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Twins Blog: Home Run Derby

Dan Cook, WCCO Radio

A former Twins slugger came home Monday night, while the man currently leading the Twins in home runs tried to show off his skills for a national audience.

Justin Morneau returned to Target Field for the first time since being traded last August, and was greeted with a rousing ovation. Something he thought he was prepared for based on the number of Twins fans who were in Denver over the weekend for the series between the Rockies and Twins.

"It was crazy how many Twins fans were in Denver this weekend. It was probably half and half," Morneau said prior to the Derby. "Being introduced before the first game I got a pretty nice ovation there which made me feel pretty good. So it'll be hard to see how it's gonna be tonight. I'm looking forward to it."

Morneau hit fifth for the National League and hit two dingers, tying him for third place with Cincinnati's Todd Frazier, which sent them to a swing-off.

Sadly for Twins fans – who were on their feet for every swing of Morneau's first round and the swing-off – he was unable to connect in the extra round and failed to advance to the second round.

"I think I was more nervous in the swing-off than I was when I went up there for the regular seven swings," Morneau said, "When you hit a homer then you get another swing, but there [in the swing-off] it's kind of do or die. He [Frazier] got it done and I didn't. But it's an experience I'll always remember."

After the game, Morneau talked about how emotional the homecoming was.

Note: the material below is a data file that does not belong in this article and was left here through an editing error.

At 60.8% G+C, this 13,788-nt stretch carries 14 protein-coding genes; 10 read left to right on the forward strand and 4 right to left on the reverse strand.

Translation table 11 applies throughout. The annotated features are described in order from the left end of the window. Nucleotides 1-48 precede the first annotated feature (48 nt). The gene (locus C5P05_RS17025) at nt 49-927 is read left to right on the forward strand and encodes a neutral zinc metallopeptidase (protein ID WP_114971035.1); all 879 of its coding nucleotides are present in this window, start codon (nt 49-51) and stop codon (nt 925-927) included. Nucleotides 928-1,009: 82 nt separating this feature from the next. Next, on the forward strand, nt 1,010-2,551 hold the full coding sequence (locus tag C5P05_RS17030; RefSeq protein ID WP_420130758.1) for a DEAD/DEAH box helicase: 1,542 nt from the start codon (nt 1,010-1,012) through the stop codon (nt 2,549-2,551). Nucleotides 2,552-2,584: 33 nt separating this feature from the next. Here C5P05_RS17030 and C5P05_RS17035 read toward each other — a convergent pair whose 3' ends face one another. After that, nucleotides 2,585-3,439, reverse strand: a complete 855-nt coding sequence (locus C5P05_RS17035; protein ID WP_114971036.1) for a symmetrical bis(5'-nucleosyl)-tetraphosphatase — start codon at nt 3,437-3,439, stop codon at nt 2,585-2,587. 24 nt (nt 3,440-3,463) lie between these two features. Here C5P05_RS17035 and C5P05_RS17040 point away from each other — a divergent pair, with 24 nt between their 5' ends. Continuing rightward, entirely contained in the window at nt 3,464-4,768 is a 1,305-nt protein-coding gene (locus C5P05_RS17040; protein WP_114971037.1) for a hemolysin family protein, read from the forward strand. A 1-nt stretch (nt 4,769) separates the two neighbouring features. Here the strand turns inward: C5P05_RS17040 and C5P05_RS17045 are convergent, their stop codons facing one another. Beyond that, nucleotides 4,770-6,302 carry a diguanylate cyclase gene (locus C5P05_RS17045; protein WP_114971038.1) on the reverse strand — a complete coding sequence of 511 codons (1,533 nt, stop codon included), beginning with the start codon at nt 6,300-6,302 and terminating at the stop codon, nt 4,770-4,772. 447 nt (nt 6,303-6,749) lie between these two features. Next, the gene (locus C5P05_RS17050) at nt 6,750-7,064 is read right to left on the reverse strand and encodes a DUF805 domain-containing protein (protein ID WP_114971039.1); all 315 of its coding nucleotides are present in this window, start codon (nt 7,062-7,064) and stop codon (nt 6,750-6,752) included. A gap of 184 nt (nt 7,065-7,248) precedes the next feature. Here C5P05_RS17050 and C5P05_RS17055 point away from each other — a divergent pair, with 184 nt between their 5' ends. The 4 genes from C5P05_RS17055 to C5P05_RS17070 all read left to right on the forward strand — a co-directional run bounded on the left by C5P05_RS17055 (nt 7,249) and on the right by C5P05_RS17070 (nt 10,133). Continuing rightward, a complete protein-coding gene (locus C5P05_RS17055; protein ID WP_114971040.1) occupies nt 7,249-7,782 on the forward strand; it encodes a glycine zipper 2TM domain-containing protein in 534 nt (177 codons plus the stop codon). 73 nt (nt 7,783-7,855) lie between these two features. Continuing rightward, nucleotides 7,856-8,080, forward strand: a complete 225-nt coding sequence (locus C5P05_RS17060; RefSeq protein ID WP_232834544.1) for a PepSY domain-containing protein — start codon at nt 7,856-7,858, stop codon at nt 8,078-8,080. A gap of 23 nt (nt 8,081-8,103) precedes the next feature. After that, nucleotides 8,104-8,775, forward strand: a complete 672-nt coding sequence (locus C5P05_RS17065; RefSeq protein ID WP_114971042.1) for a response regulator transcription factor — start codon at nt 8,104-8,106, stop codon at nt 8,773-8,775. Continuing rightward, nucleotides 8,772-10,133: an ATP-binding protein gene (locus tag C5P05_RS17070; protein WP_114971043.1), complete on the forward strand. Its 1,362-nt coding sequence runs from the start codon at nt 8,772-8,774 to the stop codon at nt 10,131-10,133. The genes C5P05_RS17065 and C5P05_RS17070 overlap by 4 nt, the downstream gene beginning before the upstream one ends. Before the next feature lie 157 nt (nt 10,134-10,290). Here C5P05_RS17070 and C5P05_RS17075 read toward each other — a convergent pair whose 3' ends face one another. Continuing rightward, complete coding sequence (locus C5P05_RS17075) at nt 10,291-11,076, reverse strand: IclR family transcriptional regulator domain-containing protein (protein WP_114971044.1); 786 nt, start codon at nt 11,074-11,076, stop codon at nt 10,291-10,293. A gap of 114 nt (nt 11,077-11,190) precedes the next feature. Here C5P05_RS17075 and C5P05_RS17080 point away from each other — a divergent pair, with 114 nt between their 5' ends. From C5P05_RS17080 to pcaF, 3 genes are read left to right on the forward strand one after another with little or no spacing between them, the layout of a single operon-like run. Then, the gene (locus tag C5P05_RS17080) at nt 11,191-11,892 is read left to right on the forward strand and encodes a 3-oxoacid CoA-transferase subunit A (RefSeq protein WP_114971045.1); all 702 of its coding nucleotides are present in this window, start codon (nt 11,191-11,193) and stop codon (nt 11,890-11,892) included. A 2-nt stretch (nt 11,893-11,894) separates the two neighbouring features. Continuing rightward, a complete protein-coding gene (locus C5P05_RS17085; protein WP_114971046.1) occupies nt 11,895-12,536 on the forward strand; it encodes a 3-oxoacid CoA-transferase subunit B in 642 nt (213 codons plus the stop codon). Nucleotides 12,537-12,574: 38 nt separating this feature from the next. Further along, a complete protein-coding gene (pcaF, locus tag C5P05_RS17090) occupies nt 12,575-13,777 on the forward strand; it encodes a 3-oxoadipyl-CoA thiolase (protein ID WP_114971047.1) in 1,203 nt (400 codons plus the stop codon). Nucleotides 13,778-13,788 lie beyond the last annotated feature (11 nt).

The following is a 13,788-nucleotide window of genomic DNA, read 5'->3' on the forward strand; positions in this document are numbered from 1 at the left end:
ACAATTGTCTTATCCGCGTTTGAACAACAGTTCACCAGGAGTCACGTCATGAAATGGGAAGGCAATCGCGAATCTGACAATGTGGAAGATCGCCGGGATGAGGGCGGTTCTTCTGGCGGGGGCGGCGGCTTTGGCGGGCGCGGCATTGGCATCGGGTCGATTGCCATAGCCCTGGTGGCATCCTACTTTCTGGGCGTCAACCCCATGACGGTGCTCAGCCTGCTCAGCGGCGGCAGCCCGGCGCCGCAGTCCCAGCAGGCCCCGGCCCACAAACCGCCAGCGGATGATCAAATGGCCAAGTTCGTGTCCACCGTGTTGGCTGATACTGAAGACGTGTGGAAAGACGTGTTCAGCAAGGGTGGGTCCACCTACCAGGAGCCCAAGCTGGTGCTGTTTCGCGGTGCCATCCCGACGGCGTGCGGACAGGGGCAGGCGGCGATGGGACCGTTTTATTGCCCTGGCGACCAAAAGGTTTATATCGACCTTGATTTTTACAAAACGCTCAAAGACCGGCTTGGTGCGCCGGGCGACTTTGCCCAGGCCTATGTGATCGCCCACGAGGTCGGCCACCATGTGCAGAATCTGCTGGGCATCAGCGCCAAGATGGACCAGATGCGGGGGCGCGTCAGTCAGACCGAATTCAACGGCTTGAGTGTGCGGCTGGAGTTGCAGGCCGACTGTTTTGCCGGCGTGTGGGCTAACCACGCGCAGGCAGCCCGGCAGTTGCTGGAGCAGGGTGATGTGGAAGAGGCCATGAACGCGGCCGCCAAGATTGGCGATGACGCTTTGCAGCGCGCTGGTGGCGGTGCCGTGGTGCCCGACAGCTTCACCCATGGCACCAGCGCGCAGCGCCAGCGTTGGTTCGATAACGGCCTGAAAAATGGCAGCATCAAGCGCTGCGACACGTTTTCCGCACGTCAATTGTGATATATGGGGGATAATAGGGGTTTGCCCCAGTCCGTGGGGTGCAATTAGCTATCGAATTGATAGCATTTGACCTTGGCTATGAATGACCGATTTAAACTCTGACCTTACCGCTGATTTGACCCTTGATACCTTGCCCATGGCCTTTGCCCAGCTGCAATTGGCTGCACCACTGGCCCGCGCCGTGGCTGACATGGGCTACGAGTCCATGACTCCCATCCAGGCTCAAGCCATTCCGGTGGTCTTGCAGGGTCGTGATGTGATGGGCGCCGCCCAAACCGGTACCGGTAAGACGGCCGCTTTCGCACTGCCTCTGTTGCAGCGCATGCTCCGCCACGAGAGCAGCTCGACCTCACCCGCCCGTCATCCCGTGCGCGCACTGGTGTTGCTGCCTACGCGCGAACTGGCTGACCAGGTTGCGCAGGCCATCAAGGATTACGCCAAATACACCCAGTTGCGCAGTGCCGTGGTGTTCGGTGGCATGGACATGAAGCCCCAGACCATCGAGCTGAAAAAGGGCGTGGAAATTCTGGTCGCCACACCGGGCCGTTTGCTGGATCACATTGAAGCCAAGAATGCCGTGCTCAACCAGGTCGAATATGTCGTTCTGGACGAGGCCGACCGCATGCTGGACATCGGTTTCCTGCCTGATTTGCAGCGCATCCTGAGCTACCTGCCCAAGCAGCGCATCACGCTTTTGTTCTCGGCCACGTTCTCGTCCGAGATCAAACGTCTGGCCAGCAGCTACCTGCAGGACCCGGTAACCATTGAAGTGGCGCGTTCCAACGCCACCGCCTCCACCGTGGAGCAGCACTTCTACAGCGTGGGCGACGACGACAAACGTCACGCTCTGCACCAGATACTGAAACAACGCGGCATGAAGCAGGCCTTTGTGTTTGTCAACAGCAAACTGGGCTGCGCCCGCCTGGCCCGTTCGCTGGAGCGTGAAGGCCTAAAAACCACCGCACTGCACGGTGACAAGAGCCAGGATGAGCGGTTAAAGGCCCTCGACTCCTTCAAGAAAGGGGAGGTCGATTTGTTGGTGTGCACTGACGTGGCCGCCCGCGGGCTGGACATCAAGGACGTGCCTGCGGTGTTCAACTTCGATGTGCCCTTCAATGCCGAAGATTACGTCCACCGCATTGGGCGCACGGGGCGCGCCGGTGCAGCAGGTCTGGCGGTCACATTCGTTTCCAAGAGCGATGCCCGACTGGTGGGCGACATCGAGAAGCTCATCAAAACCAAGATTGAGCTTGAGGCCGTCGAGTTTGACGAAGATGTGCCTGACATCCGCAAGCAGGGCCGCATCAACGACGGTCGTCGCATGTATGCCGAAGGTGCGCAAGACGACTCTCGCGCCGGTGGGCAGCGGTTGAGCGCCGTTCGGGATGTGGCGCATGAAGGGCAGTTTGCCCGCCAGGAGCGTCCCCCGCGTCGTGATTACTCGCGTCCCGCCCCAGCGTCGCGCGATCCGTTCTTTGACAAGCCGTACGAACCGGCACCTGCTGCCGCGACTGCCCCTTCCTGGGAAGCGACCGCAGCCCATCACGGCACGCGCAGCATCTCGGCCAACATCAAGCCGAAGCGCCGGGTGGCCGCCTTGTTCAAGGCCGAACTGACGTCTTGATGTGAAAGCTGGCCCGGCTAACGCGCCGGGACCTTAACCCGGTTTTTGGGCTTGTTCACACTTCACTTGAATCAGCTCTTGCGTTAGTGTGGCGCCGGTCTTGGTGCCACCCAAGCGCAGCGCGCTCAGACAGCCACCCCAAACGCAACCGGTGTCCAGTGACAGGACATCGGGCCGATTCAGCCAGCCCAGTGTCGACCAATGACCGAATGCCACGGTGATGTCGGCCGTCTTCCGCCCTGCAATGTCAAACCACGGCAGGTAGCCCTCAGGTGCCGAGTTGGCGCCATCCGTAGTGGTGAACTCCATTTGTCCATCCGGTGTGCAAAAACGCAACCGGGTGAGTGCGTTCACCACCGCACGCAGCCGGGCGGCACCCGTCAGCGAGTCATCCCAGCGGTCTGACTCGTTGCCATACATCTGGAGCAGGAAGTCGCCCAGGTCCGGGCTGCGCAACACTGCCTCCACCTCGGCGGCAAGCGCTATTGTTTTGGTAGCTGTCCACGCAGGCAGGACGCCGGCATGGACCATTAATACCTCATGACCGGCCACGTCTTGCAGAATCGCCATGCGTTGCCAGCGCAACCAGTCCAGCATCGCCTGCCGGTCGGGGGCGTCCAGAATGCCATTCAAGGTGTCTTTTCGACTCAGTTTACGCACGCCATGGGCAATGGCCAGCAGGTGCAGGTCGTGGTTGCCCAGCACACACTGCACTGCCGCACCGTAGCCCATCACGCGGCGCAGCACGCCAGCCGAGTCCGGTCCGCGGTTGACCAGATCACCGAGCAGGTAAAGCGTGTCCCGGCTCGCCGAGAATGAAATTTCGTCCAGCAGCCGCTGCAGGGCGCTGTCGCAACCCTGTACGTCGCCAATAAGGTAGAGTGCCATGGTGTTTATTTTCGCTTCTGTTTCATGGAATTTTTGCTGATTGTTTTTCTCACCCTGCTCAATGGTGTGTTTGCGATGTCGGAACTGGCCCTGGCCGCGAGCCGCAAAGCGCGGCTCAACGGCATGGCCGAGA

"Yeah that was pretty amazing," Morneau said. "I was real close to getting tears in the eyes there at the beginning. It's hard to prepare yourself for something like that. But the reception was awesome."

Brian Dozier was trying to play it cool at Monday's press conference, but was clearly excited for the evening's festivities.

"I'm just putting on a show for the cameras," Dozier joked when asked about his calm demeanor. "No, I am relaxed. I know I'm going to be nervous. If you're not nervous you shouldn't be out there."

Dozier grew up idolizing stars in the Home Run Derby and is excited about what these festivities mean for the community.

"I used to have a poster of Ken Griffey, Jr., in the Home Run Derby above my bed," Dozier said before the event. "There's a lot of good memories and stuff. This is a fun week for everybody with everything going on in the community and Twins fans, everybody here in Minneapolis and across the world who speak baseball – this is a fun event and tonight should be fun too."

Dozier got a loud ovation when he was introduced and was treated to a loud "DOZ-IER, DOZ-IER, DOZ-IER" chant as he batted in the first round.

"The crowd was electric," Dozier said afterward. "They started chanting, 'Dozier' and that's probably one of the most highlighted moments of my career or life to be honest with you. Chills came over my body and everything. It was pretty cool."

He was able to park two in the left-field seats before he recorded the seven "outs" each batter was allowed.  Unfortunately that wasn't good enough for him to advance beyond the first round as he finished fifth among American League hitters.

After the Derby, Dozier admitted that like Morneau, he was feeling nervous out there.

Twins Blog: Home Run Derby

"It's probably the most nervous I've been in a very long time, to be honest with you," Dozier said. "Even probably tops my debut."

At the end of the night, Dozier was just thrilled to be a part of the celebration.

"Like I said, it's one of the most highlighted things in my career so far," Dozier said. "The applause I got leading up to it and stuff, that means a lot. Some of the best fans in baseball in my opinion. I'm just glad I got to represent the Twins in all of this. It was pretty fun."

The evening may have ended with Athletics slugger Yoenis Cespedes defending his Home Run Derby title, but for most of the Twins fans in attendance, the takeaway memories will be the thrills of cheering on two of their favorites – the old and the new.


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